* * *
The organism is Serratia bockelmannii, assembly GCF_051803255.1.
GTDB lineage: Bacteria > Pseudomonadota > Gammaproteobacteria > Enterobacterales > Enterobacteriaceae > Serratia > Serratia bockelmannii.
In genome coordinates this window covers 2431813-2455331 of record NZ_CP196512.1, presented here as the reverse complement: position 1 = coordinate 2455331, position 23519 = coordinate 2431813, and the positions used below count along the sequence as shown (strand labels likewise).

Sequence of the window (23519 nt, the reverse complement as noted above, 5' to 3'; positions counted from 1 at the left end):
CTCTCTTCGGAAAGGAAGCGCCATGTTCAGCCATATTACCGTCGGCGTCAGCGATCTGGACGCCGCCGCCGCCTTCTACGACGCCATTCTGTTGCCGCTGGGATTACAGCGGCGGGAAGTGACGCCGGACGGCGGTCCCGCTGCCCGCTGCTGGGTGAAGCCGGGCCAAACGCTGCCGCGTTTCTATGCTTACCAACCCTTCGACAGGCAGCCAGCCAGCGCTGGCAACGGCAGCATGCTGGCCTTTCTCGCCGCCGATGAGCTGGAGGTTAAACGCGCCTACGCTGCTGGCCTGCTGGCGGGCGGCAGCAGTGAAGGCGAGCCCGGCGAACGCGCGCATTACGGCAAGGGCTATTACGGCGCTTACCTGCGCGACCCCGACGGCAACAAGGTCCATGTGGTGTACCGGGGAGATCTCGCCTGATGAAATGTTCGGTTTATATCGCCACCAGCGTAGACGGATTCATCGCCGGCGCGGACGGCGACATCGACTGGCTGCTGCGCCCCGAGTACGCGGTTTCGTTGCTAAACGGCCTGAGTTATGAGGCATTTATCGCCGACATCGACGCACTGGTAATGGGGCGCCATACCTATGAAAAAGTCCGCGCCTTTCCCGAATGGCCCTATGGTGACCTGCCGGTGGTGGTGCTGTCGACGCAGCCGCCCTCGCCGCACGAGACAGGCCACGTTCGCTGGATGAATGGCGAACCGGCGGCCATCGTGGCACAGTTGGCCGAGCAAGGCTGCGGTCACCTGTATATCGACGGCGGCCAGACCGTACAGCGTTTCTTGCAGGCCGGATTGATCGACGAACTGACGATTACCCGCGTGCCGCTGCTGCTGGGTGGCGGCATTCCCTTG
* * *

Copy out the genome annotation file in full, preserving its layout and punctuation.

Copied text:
The organism is Serratia bockelmannii, assembly GCF_051803255.1.
GTDB lineage: Bacteria > Pseudomonadota > Gammaproteobacteria > Enterobacterales > Enterobacteriaceae > Serratia > Serratia bockelmannii.
In genome coordinates this window covers 2431813-2455331 of record NZ_CP196512.1, presented here as the reverse complement: position 1 = coordinate 2455331, position 23519 = coordinate 2431813, and the positions used below count along the sequence as shown (strand labels likewise).

Sequence of the window (23519 nt, the reverse complement as noted above, 5' to 3'; positions counted from 1 at the left end):
CTCTCTTCGGAAAGGAAGCGCCATGTTCAGCCATATTACCGTCGGCGTCAGCGATCTGGACGCCGCCGCCGCCTTCTACGACGCCATTCTGTTGCCGCTGGGATTACAGCGGCGGGAAGTGACGCCGGACGGCGGTCCCGCTGCCCGCTGCTGGGTGAAGCCGGGCCAAACGCTGCCGCGTTTCTATGCTTACCAACCCTTCGACAGGCAGCCAGCCAGCGCTGGCAACGGCAGCATGCTGGCCTTTCTCGCCGCCGATGAGCTGGAGGTTAAACGCGCCTACGCTGCTGGCCTGCTGGCGGGCGGCAGCAGTGAAGGCGAGCCCGGCGAACGCGCGCATTACGGCAAGGGCTATTACGGCGCTTACCTGCGCGACCCCGACGGCAACAAGGTCCATGTGGTGTACCGGGGAGATCTCGCCTGATGAAATGTTCGGTTTATATCGCCACCAGCGTAGACGGATTCATCGCCGGCGCGGACGGCGACATCGACTGGCTGCTGCGCCCCGAGTACGCGGTTTCGTTGCTAAACGGCCTGAGTTATGAGGCATTTATCGCCGACATCGACGCACTGGTAATGGGGCGCCATACCTATGAAAAAGTCCGCGCCTTTCCCGAATGGCCCTATGGTGACCTGCCGGTGGTGGTGCTGTCGACGCAGCCGCCCTCGCCGCACGAGACAGGCCACGTTCGCTGGATGAATGGCGAACCGGCGGCCATCGTGGCACAGTTGGCCGAGCAAGGCTGCGGTCACCTGTATATCGACGGCGGCCAGACCGTACAGCGTTTCTTGCAGGCCGGATTGATCGACGAACTGACGATTACCCGCGTGCCGCTGCTGCTGGGTGGCGGCATTCCCTTG